validate group elements can lead to attacks. In particular it is
   essential to verify that received points are valid compressions of
   points on an elliptic curve when using elliptic curves. It is not
   necessary to validate membership in the prime order subgroup: the
   multiplication by cofactors eliminates this issue.

   The choices of random numbers MUST BE uniform. Note that to pick a
   random multiple of h in [0, ph) one can pick a random integer in
   [0,p) and multiply by h. Reuse of ephemerals results in dictionary
   attacks and MUST NOT be done.

   SPAKE2 does not support augmentation. As a result, the server has to
   store a password equivalent. This is considered a significant
   drawback, and so SPAKE2+ also appears in this document.

   As specified the shared secret K is not suitable for use as a shared
   key.  It MUST be passed to a hash function along with the public
   values used to derive it and the party identities to avoid attacks.
   In protocols which do not perform this separately, the value denoted
   K' MUST be used instead.

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5. IANA Considerations

   No IANA action is required.

6. Acknowledgments

   Special thanks to Nathaniel McCallum for generation of test vectors.
   Thanks to Mike Hamburg for advice on how to deal with cofactors. Greg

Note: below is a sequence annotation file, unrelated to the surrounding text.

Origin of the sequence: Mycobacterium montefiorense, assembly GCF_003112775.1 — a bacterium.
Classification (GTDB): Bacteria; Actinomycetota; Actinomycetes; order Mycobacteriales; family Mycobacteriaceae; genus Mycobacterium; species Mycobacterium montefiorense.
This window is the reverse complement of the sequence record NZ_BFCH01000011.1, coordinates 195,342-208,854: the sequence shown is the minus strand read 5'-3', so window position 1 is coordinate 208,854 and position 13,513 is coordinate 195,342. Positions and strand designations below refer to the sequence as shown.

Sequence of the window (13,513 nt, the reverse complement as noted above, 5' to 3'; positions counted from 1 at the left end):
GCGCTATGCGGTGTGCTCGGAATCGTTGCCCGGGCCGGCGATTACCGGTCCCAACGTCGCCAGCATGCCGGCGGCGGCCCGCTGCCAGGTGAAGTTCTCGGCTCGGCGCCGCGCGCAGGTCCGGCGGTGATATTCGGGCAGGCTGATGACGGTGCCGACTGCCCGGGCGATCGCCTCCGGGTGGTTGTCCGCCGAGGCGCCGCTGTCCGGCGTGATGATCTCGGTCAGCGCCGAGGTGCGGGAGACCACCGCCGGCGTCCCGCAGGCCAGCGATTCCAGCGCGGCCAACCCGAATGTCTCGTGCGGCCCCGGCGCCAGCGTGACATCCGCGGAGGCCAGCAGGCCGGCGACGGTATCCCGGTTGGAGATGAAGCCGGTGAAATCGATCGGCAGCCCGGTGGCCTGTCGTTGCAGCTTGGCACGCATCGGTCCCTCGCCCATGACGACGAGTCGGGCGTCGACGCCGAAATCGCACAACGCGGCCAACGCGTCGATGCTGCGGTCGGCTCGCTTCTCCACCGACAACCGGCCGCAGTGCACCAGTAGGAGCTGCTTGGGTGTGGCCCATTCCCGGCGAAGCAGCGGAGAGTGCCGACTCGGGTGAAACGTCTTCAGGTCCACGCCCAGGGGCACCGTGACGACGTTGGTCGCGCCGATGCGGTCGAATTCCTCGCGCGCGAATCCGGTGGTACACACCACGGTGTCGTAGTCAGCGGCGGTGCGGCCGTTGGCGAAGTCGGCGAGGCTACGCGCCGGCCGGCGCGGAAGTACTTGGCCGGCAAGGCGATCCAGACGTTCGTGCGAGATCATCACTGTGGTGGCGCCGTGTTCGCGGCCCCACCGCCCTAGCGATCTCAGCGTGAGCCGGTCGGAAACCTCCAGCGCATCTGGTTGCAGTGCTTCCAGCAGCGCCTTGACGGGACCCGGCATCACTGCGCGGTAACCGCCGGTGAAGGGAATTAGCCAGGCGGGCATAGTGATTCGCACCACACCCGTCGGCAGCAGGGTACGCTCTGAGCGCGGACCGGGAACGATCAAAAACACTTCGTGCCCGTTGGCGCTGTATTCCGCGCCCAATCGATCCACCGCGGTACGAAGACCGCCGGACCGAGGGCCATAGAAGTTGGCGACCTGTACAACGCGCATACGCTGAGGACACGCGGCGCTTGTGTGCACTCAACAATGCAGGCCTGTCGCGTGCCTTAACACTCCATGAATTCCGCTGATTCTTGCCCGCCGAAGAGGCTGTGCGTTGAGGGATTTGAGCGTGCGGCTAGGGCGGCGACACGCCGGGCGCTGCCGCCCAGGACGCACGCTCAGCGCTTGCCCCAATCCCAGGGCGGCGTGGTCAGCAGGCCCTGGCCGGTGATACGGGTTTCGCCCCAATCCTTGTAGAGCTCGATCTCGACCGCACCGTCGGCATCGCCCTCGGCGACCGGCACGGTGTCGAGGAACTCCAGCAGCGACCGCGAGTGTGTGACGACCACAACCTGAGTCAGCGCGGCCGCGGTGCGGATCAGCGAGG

Hudson suggested addition of warnings on the reuse of x and y. Thanks
   to Fedor Brunner, Adam Langley, and the members of the CFRG for
   comments and advice. Trevor Perrin informed me of SPAKE2+.

7. References

   [REF] Abdalla, M. and Pointcheval, D. Simple Password-Based Encrypted
   Key Exchange Protocols. Appears in A. Menezes, editor. Topics in
   Cryptography-CT-RSA 2005, Volume 3376 of Lecture Notes in Computer
   Science, pages 191-208, San Francisco, CA, US Feb. 14-18, 2005.
   Springer-Verlag, Berlin, Germany.

   Cryptography", version 2.0, May 2009,           <

   [TDH] Cash, D. Kiltz, E. and Shoup, V. The Twin-Diffie Hellman
   Problem and Applications. Advances in Cryptology--EUROCRYPT 2008.
   Volume 4965 of Lecture notes in Computer Science, pages 127-145.
   Springer-Verlag, Berlin, Germany.

   [OID] Turner, S. and D. Brown and K. Yiu and R. Housley and T. Polk.
   Elliptic Curve Cryptography Subject Public Key Information. RFC 5480.
   March 2009.

Author Addresses
   Watson Ladd
   Berkeley, CA